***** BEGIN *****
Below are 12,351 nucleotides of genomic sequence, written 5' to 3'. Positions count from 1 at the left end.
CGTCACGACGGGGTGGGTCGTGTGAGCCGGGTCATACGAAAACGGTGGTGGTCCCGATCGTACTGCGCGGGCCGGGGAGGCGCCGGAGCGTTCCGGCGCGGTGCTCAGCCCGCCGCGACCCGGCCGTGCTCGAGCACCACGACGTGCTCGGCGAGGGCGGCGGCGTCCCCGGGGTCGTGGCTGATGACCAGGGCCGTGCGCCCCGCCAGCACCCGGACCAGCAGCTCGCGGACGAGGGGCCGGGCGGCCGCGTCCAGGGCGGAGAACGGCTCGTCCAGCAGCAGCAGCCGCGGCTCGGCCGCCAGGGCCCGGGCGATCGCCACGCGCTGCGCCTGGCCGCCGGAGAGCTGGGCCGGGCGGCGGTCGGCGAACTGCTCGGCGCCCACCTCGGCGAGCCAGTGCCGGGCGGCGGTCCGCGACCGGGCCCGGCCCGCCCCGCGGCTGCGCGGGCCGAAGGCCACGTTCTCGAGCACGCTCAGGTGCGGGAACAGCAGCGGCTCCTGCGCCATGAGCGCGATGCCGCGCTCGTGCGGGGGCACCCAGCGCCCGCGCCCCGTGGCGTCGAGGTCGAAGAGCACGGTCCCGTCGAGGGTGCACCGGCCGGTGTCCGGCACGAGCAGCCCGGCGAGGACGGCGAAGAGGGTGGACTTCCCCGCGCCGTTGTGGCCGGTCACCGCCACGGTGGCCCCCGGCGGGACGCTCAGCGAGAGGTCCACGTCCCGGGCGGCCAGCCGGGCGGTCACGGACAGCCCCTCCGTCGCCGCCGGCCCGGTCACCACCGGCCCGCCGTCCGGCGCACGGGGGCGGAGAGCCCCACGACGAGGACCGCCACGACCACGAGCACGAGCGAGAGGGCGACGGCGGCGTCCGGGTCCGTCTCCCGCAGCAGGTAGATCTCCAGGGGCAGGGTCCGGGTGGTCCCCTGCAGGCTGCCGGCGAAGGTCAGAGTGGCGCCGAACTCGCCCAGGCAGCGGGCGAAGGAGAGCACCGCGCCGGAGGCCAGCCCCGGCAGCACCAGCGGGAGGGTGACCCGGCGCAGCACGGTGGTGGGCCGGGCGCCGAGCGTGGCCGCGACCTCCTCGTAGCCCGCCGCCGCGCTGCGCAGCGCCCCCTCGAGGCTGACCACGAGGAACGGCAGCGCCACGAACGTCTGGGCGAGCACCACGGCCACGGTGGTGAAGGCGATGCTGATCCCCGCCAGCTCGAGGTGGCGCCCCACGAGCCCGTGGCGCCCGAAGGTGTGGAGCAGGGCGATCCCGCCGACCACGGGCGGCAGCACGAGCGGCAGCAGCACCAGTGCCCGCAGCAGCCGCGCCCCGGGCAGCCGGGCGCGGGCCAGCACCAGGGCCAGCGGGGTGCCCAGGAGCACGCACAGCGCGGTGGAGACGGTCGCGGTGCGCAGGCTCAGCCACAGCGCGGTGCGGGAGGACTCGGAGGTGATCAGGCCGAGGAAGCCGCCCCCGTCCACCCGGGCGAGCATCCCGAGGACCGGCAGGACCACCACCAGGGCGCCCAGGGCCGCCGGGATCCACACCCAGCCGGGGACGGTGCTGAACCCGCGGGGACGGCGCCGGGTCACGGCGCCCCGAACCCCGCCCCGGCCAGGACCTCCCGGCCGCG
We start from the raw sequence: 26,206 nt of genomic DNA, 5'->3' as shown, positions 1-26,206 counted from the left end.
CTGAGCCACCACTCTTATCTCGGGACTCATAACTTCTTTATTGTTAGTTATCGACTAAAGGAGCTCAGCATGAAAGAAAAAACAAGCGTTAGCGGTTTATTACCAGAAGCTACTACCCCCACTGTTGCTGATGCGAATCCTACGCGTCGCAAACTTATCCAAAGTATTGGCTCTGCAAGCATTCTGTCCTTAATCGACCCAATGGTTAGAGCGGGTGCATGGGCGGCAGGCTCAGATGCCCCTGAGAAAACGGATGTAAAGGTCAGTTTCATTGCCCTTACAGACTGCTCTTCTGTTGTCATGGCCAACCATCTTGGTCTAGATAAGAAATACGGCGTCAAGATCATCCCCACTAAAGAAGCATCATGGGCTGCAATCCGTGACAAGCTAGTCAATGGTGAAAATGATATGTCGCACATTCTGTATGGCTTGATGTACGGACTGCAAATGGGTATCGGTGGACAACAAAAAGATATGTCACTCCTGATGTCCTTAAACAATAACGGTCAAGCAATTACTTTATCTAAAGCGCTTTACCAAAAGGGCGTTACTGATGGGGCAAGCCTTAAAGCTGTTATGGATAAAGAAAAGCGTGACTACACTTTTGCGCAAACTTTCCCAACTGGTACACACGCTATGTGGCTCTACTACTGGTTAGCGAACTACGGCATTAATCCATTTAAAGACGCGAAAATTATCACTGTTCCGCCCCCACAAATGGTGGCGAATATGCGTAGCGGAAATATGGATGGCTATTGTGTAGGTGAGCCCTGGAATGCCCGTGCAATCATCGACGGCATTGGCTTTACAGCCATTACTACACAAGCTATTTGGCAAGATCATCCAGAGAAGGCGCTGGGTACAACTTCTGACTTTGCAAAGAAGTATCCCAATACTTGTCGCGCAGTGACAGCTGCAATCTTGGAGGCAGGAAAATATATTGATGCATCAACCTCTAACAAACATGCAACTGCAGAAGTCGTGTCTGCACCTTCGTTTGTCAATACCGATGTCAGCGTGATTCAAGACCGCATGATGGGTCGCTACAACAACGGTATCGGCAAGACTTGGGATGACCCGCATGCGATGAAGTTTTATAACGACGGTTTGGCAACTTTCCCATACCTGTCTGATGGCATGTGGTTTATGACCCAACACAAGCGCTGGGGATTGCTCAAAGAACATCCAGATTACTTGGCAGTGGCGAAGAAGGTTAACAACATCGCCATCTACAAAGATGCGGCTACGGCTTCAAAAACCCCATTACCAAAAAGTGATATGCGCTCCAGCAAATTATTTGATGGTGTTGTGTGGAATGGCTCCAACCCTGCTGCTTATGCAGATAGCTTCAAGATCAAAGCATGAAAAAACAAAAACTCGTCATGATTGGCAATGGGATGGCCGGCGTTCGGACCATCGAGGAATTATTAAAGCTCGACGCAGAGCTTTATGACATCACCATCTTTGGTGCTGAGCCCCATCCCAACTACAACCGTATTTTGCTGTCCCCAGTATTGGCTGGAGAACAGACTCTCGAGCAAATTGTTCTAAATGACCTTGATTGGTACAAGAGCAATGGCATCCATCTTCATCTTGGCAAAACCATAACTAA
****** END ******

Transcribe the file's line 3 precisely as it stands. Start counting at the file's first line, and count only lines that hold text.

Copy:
We start from the raw sequence: 26,206 nt of genomic DNA, 5'->3' as shown, positions 1-26,206 counted from the left end.